To most students, summer means relaxation; books and papers become a bad dream, the sun comes out from behind its customary curtain of clouds, and days are filled with sunshine and maybe even a trashy novel.
But to the sixteen UFV students currently enrolled in VA 390, summer also means giving back to the community. With the instruction and supervision of UFV Visual Arts professor Chris Friesen, they’re transforming the blank wall of West Heights Elementary in Mission into an immense and brightly-hued mural.
“Students taking summer classes are a special breed,” Friesen says, smiling as he watches a student outline a butterfly on the gym wall of West Heights Elementary. “Most students value their summer.”
The title of the course is Community Art Practice, and Friesen says the experience is like no other art course offered at UFV. This is the sixth time that Friesen has taught this course, and the fourth time the course involved working with an elementary school.
“When you do art for a classroom, it’s generally an assignment that you hand in, and the class gets to see, and the professor gets to see,” Friesen explains. “But here their art becomes a living piece of work; it has an audience. It’s an extremely rewarding, validating experience — something that goes beyond the pedagogical practice of learning and execution.”
The project also involves a lot of planning on the part of the students — after all, Friesen says, once the mural is finished it will be a part of the school for years or maybe decades to come. It’s a hugely collaborative process, starting with the students meeting with a school committee to discuss ideas.
“The students split into four groups and each design a potential image, and the final mural is chosen by the school,” Friesen says. “No matter whose design gets selected, the whole class rallies around that one idea, and together we realize that vision.”
The final design chosen by the school depicts an open book against a nature background, and students are carefully adding final details to butterflies, children within the mural, and blades of grass. Along with emphasizing literacy and imagination, the students hoped to reflect the multicultural aspect of Mission in the mural.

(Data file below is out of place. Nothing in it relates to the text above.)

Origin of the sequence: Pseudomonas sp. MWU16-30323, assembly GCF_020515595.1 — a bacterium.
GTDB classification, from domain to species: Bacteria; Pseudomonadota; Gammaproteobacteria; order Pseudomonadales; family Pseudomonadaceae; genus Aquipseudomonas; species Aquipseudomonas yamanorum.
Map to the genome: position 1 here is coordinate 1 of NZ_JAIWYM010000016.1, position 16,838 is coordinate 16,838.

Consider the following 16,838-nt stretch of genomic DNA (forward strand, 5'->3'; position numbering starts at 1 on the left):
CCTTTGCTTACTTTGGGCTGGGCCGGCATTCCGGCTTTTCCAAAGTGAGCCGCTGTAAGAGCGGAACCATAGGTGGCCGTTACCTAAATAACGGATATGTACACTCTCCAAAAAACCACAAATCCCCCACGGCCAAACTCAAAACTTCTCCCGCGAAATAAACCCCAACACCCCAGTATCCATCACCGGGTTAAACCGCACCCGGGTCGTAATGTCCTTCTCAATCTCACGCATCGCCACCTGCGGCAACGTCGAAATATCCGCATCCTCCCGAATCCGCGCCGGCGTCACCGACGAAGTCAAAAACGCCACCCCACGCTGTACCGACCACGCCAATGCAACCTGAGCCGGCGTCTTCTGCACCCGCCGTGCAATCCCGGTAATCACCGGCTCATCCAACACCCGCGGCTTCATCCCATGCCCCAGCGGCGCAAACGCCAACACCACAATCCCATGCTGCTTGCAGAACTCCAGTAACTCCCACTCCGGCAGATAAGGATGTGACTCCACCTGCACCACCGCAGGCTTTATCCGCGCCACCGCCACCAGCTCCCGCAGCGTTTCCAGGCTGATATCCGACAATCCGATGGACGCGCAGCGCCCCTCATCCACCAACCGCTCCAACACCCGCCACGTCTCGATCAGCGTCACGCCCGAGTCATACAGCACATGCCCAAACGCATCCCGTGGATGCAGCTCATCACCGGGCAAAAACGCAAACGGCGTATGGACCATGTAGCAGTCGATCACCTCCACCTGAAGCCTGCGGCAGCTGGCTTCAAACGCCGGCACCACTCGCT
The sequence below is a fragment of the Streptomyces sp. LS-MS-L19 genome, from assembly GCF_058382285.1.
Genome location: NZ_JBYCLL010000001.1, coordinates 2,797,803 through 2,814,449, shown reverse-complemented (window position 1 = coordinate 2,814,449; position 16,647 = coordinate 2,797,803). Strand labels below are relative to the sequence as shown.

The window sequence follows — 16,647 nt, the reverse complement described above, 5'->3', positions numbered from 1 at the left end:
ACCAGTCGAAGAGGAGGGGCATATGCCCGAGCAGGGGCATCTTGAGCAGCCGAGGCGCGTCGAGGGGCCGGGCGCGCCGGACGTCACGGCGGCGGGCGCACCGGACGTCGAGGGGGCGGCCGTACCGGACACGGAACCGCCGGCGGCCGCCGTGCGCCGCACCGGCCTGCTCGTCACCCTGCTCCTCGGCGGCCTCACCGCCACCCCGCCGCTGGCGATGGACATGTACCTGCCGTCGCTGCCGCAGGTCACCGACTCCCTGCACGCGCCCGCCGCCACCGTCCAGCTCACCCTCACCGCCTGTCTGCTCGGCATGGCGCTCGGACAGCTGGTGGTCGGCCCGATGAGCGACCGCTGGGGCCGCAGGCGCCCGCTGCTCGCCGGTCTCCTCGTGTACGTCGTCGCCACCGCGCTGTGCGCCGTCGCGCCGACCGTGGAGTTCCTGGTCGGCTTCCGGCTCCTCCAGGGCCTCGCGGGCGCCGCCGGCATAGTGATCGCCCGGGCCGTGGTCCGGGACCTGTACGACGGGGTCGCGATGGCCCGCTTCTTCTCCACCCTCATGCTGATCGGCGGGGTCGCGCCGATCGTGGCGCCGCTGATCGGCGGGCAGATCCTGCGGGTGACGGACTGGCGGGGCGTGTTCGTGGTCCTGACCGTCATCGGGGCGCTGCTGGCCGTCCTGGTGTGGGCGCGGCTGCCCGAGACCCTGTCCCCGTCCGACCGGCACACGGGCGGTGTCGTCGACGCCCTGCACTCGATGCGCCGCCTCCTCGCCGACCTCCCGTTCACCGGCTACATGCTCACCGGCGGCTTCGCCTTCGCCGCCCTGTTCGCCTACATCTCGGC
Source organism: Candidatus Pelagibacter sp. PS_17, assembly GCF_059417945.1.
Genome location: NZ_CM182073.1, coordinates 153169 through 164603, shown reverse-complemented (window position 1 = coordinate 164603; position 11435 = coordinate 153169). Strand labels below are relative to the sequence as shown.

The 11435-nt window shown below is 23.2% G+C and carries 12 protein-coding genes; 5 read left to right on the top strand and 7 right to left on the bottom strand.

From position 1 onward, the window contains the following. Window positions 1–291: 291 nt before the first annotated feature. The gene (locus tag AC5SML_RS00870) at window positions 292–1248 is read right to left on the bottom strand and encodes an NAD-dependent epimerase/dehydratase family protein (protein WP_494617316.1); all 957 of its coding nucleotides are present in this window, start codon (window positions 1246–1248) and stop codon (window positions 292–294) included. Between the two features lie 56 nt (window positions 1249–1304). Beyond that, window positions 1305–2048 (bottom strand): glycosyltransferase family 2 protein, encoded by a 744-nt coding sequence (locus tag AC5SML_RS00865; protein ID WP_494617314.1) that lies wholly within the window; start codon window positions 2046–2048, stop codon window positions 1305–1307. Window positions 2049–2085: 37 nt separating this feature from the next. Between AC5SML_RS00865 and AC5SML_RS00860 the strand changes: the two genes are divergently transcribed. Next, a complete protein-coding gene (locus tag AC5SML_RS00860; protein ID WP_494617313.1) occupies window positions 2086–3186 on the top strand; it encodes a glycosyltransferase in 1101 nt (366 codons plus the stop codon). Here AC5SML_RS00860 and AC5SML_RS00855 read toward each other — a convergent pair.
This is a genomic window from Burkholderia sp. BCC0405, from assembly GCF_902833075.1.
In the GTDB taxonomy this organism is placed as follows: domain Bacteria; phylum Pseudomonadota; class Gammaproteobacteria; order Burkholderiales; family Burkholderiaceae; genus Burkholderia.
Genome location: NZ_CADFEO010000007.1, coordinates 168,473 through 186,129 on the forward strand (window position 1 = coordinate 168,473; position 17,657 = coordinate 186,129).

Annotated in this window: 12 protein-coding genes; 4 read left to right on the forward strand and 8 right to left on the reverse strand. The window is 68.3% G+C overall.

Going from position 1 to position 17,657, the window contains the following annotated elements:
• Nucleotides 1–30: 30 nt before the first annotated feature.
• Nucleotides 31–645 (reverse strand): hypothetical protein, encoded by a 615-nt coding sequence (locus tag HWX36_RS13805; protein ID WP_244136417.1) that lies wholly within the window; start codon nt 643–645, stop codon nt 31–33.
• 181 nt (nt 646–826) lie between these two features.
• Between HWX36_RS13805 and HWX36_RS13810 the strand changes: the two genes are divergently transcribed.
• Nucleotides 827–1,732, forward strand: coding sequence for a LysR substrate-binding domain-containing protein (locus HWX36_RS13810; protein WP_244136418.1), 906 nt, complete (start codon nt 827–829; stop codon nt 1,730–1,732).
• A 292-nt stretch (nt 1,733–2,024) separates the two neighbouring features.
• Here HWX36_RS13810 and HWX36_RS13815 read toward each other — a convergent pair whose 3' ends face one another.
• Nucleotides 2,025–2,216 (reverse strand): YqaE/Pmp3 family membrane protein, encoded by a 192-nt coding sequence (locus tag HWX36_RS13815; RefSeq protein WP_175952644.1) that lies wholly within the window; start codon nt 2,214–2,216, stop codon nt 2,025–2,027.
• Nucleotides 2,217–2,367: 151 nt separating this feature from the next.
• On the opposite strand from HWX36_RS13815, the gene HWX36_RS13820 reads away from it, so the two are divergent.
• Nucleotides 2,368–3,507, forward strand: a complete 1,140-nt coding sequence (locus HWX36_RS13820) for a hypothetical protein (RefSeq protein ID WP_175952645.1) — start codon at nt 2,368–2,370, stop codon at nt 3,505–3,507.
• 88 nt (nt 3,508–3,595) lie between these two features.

“It incorporates different cultures – there’s a Hindi design here, and then the cherry blossoms for Japanese culture on that side, and native art above with the thunderbird and the butterflies,” points out Tara Van Haaster, one of the students working on the mural. “I love the multicultural elements of the image, and I think that was important to include.”
As well as the main image on the wall of the gym, the class chose to extend the themes of the mural into the rest of the school; students have painted large butterflies on two other walls of the gym, and the students have continued that image into the hallway leading to the gym. The native art style of the design ties into the butterfly image of the main mural, Friesen says, and is a way of bringing the mural into the whole school.
“You can see where the butterflies start in pages of the book of the main mural, and then continue on to the other walls of the gym,” Friesen explains. “It’s kind of a metaphor of growth and transformation that continues on into the rest of the school.”
The mural is due to be finished sometime in August, and Friesen says that it’s been an ultimately rewarding experience — for the students of the class, the students of the elementary school, and the community itself.
“It’s a way to give a gift to the community and to the students at this school,” Friesen says, watching one of his students shade in the edges of a butterfly. “Telling history is important, and that’s part of what art can do. But it can also give a vision for the future.”
More photos of the project in progress can be seen here: http://goo.gl/EXQuI